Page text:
'Suits' Recap: Louis Litt is the Man
'Suits' Recap: Louis Litt is the Man
Emily E. Steck
Emily E. Steck
Contributing Writer, BuddyTV
Along with the slowly unfolding Curious Case of Harvey Specter, the season has built this war between Team Hardman and Team Jessica/Harvey/Mike. Of course, Louis Litt is going to be the deciding factor in all of this. If only Jessica could understand and appreciate Louis Litt.

If last week's episode was Harvey's, this one is definitely Louis' (until that sucker punch at the end). His drive to be valued and appreciated only makes him more sympathetic to us viewers, which in turn must make us more frustrated at Jessica for not seeing it.

A Game of Chess

Louis, for the first time ever, is the man. Hardman has offered Louis senior partnership, a great honor and opportunity that is merely a masked power play. Sure, Louis recognizes this but he is finally being seen and appreciated. This drive to be the man and never be seen makes the character sympathetic and now we can rejoice because Louis is on top of the world, alongside his equals and friends at the firm.

Except Harvey and Jessica are playing a game of chess and they are doing poorly. Sure, with every move Hardman makes they counterattack (excuse this long-winded chess metaphor), but Hardman has more votes than Jessica and he recognizes the value of Louis for the game. Jessica hasn't.

Jessica, like the other well-written characters on this show, is flawed. Mostly, she is a strong woman and strategic lawyer who likes power. So far, her greatest flaw in the firm is Harvey. Harvey may be the best closer in New York, but he has also brought her a liability in Mike (a ticking time bomb the series can fall back on when it has no other drama going on). This week, her measured respect for Harvey certainly hinders anything she can have with Louis.

In her first confrontation with Hardman this episode, Hardman has legitimate claims against one aspect of her leadership: she should have promoted Louis years ago. Harvey, who is all flash and charisma while he screws over some guy, is not Louis Litt, the hard-working, sniveling unlikable co-worker who does not get nearly any appreciation for the blood bled.

Hardman correctly deduces that Jessica doesn't have the votes. So, Jessica's plan to use Harvey as a first line is a little puzzling since she seems to recognize that Louis wants to be the man.

Seeing Louis tell his parents the good news at being made senior partner while they scold him for not having grandkids really makes him stand out to the audience, because we see how much he needs this. When Harvey offers Louis the address of Harvey's tailor and to take him to lunch, Louis is perkily pleased at being an equal and being a friend.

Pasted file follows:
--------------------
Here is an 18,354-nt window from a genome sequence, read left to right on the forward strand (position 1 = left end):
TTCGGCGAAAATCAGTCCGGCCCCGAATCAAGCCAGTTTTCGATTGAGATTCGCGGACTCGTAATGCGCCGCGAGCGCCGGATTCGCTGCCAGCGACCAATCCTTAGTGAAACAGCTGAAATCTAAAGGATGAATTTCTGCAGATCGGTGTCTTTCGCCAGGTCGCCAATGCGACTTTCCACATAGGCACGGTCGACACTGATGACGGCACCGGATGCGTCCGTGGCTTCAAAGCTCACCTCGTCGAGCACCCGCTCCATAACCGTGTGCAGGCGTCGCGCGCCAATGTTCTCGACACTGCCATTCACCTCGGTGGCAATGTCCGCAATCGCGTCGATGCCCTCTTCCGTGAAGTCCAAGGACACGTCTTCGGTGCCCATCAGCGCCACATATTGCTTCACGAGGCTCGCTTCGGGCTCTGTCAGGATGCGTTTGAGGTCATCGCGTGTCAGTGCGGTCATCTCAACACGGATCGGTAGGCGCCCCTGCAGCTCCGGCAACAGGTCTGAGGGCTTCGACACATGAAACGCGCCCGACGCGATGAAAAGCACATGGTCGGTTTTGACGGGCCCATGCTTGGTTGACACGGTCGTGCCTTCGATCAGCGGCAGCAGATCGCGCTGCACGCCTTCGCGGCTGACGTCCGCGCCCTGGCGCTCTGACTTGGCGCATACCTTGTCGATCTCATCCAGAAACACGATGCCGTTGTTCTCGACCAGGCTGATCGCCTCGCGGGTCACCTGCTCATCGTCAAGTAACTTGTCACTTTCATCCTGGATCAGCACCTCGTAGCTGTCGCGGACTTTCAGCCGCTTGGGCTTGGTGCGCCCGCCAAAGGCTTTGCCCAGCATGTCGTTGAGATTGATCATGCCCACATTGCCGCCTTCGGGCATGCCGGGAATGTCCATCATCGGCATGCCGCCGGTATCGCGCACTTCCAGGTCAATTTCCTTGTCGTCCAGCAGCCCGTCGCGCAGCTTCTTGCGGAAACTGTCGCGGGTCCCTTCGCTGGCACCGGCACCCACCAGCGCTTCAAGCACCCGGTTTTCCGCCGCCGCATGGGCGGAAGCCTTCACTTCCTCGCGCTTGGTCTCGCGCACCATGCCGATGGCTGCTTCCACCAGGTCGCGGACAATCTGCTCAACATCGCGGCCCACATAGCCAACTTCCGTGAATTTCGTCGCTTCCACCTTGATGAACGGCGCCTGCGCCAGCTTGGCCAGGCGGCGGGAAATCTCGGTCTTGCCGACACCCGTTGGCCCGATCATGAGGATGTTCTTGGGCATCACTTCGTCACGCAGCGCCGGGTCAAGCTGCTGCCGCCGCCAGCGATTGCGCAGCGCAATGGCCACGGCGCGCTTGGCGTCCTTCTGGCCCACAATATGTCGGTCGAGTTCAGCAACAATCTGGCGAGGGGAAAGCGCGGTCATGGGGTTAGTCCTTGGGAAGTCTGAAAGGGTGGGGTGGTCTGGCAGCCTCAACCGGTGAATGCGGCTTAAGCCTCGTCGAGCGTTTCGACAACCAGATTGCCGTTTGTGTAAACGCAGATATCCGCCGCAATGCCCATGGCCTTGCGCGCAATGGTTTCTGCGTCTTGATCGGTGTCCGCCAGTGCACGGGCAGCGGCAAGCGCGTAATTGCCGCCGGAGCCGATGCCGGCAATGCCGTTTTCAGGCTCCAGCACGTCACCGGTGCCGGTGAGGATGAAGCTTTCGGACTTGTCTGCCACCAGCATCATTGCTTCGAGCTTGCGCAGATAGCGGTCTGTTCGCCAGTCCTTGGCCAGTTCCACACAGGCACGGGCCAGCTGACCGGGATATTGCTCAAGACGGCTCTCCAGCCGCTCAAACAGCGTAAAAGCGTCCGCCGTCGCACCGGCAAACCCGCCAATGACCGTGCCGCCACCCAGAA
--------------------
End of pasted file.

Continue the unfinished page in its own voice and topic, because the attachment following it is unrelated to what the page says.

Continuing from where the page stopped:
The Revelation

Five Years Ago, Hardman set Louis up for his own embezzling of the firm, making Louis the greatest schmuck since that terrible movie with Steve Carell and Paul Rudd. Finally, our tragic little sidekick Louis catches on -- he is still the schmuck for listening to Harvey and Jessica.

Jessica's 'Master Plan' makes more sense now that Harvey has failed; he was supposed to fail, harden Louis up so it means more when she comes to him. Rightly so, Harvey advises against this because Louis is angry enough for retribution and he holds the power to do so. Something Jessica is failing to grasp. Epicly.

When there is a big scandal, the great PR people make their clients apologize preemptively. It's a master move in manipulating the public and in getting ahead. Just look at the whole Twilight scandal that people are caring about for some reason. Apologize now, admit doing a great wrong and all will be forgiven.

Jessica is not one to apologize, unfortunately, She's afforded too much power not to have to apologize, but Hardman can because he is in a position of trying to grab power. Clever it is for Hardman to use his 'changed man' spiel to win Louis over. Yes, Hardman was a terrible man who was going to set him up but he is being frank about his intentions now and admits to the wrongs in the past. Hardman that he sees Louis' merit and wants to do him justice. I think we've all been underestimating Mr. Hardman, no? He can still be a good Big Bad if he's manipulative enough.

Louis Litt, our generation's Pete Campbell, has a decision to make: Jessica/Harvey or Hardman. Since Jessica's made him wait 5 years, he'll make her wait 24 hours. But then he makes us wait, like, a week and that isn't fair because we're Team Louis! Tsk.

Goodbye Grammy

Mike hasn't really done much this season, has he? Not like in the first season, when we saw all of the complications of becoming a lawyer. Season 2 is very much Louis Litt and Harvey Specter, but in retrospect there was an undercurrent to what would happen to Mike Ross that has been building for two seasons.

Yes, I'm referring to the timely departure of Mike's beloved Grammy. I'm sad to see Grammy go, I really am. She had some cute moments this episode, like embarrassing Mike in front of Rachel and wanting to meet Harold. A woman after my own heart!

Grammy passes away.Though this was coming in retrospect, no? Mike is finally wealthy enough to give her a new apartment with some sexually charged help from Rachel. Rachel passed her LSATs with a 172. From seeing Legally Blonde two thousand times, I know this is a good score. Everything is looking up for this guy. As it goes, now his world is rocked.

When I saw Grammy meeting everyone at the office I immediately assumed this was her last appearance. Maybe because my own grandmother is going on 95 (that's not an exaggeration) but more so because this is the next step for Mike Ross as a character. If Grammy's his Good Man Anchor, then who will he be if she's gone? If this season is 'Who is Harvey Specter?' then next season must certainly be 'Who is Mike Ross now?'

Emily E. Steck
Contributing Writer

(Image courtesy of USA)

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